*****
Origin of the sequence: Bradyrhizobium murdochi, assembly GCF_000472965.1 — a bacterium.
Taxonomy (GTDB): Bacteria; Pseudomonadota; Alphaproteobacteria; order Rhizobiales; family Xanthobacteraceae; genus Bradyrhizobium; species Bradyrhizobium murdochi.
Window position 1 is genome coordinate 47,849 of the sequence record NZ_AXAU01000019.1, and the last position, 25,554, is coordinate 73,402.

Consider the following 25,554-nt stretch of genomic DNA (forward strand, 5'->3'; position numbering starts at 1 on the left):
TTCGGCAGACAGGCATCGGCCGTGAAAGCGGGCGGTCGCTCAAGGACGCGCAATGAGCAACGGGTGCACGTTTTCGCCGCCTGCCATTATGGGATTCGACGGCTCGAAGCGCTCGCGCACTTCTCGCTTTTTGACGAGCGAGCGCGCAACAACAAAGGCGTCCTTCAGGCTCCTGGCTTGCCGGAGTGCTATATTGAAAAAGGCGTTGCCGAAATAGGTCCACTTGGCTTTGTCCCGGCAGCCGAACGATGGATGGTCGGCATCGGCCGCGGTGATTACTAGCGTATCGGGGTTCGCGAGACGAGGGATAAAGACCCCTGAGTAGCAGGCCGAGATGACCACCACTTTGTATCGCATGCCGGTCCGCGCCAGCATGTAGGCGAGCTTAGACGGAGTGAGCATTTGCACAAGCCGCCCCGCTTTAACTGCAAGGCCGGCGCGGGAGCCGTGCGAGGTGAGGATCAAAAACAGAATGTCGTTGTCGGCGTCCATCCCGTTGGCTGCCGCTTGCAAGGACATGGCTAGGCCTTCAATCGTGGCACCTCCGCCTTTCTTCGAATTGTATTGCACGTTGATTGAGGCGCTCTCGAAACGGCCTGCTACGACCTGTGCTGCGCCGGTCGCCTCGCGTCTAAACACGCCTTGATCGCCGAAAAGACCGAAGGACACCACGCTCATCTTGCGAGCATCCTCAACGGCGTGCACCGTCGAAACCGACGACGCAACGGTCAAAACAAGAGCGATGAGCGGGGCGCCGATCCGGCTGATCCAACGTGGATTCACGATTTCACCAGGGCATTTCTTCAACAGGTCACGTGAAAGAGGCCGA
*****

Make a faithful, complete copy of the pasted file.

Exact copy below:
Origin of the sequence: Bradyrhizobium murdochi, assembly GCF_000472965.1 — a bacterium.
Taxonomy (GTDB): Bacteria; Pseudomonadota; Alphaproteobacteria; order Rhizobiales; family Xanthobacteraceae; genus Bradyrhizobium; species Bradyrhizobium murdochi.
Window position 1 is genome coordinate 47,849 of the sequence record NZ_AXAU01000019.1, and the last position, 25,554, is coordinate 73,402.

Consider the following 25,554-nt stretch of genomic DNA (forward strand, 5'->3'; position numbering starts at 1 on the left):
TTCGGCAGACAGGCATCGGCCGTGAAAGCGGGCGGTCGCTCAAGGACGCGCAATGAGCAACGGGTGCACGTTTTCGCCGCCTGCCATTATGGGATTCGACGGCTCGAAGCGCTCGCGCACTTCTCGCTTTTTGACGAGCGAGCGCGCAACAACAAAGGCGTCCTTCAGGCTCCTGGCTTGCCGGAGTGCTATATTGAAAAAGGCGTTGCCGAAATAGGTCCACTTGGCTTTGTCCCGGCAGCCGAACGATGGATGGTCGGCATCGGCCGCGGTGATTACTAGCGTATCGGGGTTCGCGAGACGAGGGATAAAGACCCCTGAGTAGCAGGCCGAGATGACCACCACTTTGTATCGCATGCCGGTCCGCGCCAGCATGTAGGCGAGCTTAGACGGAGTGAGCATTTGCACAAGCCGCCCCGCTTTAACTGCAAGGCCGGCGCGGGAGCCGTGCGAGGTGAGGATCAAAAACAGAATGTCGTTGTCGGCGTCCATCCCGTTGGCTGCCGCTTGCAAGGACATGGCTAGGCCTTCAATCGTGGCACCTCCGCCTTTCTTCGAATTGTATTGCACGTTGATTGAGGCGCTCTCGAAACGGCCTGCTACGACCTGTGCTGCGCCGGTCGCCTCGCGTCTAAACACGCCTTGATCGCCGAAAAGACCGAAGGACACCACGCTCATCTTGCGAGCATCCTCAACGGCGTGCACCGTCGAAACCGACGACGCAACGGTCAAAACAAGAGCGATGAGCGGGGCGCCGATCCGGCTGATCCAACGTGGATTCACGATTTCACCAGGGCATTTCTTCAACAGGTCACGTGAAAGAGGCCGA